Once nearly driven extinct by foxes introduced to their nesting islands in Alaska and by habitat destruction and hunting in California and Oregon, Aleutian Canada geese are today a clear success story. The Aleutian Canada goose population grew from 790 birds in 1975 to more than 60,000 in 2005. It was downlisted to “threatened” in 1990, declared recovered and removed from the endangered list in 2001, seven years earlier than projected by its recovery plan.
In the early 1900s, the United States was likely home to more than 5 million ferrets. But ferrets, which hunt prairie dogs for food and live in their burrows, were almost wiped out early in the 20th century after agricultural development and rodent poisons devastated prairie dog populations. Then in 1981 a small relic population was discovered in a Wyoming prairie dog colony. Between 1991 and 1999, about 1,200 ferrets from that population were released in Wyoming, Montana, South Dakota, Arizona and along the Utah/Colorado border. At least two of those reintroduced populations are established and no longer require releases of captive-raised ferrets.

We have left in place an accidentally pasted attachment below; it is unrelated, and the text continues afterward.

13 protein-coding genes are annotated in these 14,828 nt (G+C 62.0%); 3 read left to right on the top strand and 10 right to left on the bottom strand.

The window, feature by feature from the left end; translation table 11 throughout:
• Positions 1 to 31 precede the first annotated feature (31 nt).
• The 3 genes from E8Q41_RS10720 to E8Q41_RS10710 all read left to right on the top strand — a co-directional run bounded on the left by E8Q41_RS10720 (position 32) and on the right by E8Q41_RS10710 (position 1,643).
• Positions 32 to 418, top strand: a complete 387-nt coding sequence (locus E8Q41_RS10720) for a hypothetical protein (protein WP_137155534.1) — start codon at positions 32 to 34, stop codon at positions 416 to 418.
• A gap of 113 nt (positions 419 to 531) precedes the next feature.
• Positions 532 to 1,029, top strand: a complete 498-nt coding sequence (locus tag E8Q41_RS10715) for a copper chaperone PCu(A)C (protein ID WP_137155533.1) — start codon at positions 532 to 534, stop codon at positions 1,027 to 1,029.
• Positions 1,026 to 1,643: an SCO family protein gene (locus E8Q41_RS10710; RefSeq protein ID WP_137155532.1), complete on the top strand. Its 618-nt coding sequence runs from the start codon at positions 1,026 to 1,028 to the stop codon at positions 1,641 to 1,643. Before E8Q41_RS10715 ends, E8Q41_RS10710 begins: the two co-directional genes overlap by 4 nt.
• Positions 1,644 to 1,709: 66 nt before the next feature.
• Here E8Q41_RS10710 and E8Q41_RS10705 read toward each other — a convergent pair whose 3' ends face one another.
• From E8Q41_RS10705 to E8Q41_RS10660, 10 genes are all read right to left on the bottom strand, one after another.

The whooping crane is one of North America’s most majestic birds and also one of the most famous comeback stories. By 1941, the population had plummeted from as many as 20,000 to less than two dozen individuals in the wild. in 2017, thanks to conservation efforts, breeding and reintroduction, 98 whooping crane nests were observed in Wood Buffalo National Park, Alberta, and it is estimated that the wild population is roughly 600 birds, higher than it has been in decades.